A Year After the Ambush, Strangers Forge an Unexpected Bond
A marcher caught in the July 7 panic and a police volunteer just happened to be beside each other
On the evening of July 7, 2016, Rhetta Bowers, a member of St. Paul UMC, had brought her son and daughter to downtown Dallas to march in a peaceful protest after a series of police killings of black men in America.
As the crowd was breaking up, shots rang out, and Bowers’ children saw the worst — police officers slain. A few days later, her daughter, then 15, sobbed uncontrollably; her son, just graduated from high school, stood stoic. Bowers feared he was bottling up anger.
Fast-forward a year, and the Bowerses are remembering the pain of that terrible ambush that left five police dead and 11 wounded, nine of them officers. Bowers and her daughter attended the Together We Heal event at American Airlines Center on Saturday, July 15, 2017; her son was off at Morehouse College in Atlanta, where he has spoken about his experience in his political science classes.
“I think we all are in the process of healing,” Bowers said.
The slow road back began the Sunday after the shootings, when Pastor Richie Butler brought in counseling for his traumatized members who had taken part in the march. They had been trapped for hours downtown.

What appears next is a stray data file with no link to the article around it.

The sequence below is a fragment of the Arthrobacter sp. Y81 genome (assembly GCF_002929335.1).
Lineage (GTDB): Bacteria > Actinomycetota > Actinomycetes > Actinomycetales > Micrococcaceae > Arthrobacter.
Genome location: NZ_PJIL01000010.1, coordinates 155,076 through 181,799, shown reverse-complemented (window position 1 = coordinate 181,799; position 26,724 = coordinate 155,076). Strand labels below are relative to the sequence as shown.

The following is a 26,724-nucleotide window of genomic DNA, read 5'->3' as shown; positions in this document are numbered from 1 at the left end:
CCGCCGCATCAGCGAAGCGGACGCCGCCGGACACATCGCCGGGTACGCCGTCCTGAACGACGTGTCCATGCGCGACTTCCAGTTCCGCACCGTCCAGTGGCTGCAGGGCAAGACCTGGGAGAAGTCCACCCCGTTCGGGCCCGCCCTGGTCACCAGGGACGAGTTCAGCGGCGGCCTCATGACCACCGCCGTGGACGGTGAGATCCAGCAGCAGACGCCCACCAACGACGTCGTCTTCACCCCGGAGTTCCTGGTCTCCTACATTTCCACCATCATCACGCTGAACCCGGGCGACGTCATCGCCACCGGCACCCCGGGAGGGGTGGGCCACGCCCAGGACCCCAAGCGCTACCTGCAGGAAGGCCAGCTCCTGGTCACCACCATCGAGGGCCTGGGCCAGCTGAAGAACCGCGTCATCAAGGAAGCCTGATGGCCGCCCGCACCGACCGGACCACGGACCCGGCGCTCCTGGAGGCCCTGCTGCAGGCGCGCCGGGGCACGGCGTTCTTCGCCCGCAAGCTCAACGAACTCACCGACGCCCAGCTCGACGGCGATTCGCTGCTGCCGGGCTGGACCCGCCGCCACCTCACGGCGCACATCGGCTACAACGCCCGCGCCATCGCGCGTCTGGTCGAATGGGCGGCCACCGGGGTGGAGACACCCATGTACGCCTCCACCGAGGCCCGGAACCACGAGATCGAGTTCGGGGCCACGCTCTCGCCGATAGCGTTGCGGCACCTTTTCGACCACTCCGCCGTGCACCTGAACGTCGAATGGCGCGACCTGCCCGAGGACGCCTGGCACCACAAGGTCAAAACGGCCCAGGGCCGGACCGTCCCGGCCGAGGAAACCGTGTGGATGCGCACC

The next step for Bowers was to attend the memorial service where then-President Barack Obama spoke, as did former President George W. Bush.
Still, over the year, Bowers and her daughter were wary of coming downtown, with anxiety rising whenever they neared the park where the march started, she said. “There are scars, PTSD.”
At Together We Heal, her daughter sat at the top of the seats, admitting later to Bowers that “she couldn’t allow herself to feel it.” But Bowers “was all the way down in the arena closer to the actual officers.”
Then something wonderful happened. Bowers found herself standing next to Vicki Martin, a volunteer with Citizens Offering Police Support, or COPS. When Martin teared up during a powerful song performed by Tareska Medlock Hairston, Bowers hugged her and held her hand. She also comforted Martin’s sister. The women instantly bonded.
“I know we are truly stronger together. Truly connecting with each other and letting go of our differences is what it’s gonna take!” Bowers wrote shortly afterward on Facebook.
“When you have been through something so traumatic, every other bias is thrown out the window,” she said.
Bowers remained composed until she saw Dr. Brian Williams, the trauma surgeon who treated the officers and who spoke at the event, as they left the stadium. As she stopped to thank him, she became “a blubbering mess.” It was, in fact, Dr. Williams who urged the audience to make a connection with at least one person there to continue the dialogue of healing.
Since the event, Bowers and Martin have strengthened their tie, corresponding frequently through social media.
“She was a total stranger, and now she’s a friend,” Bowers said of Martin. “That’s what was truly happening in the moment.”
Published: Wednesday, July 19, 2017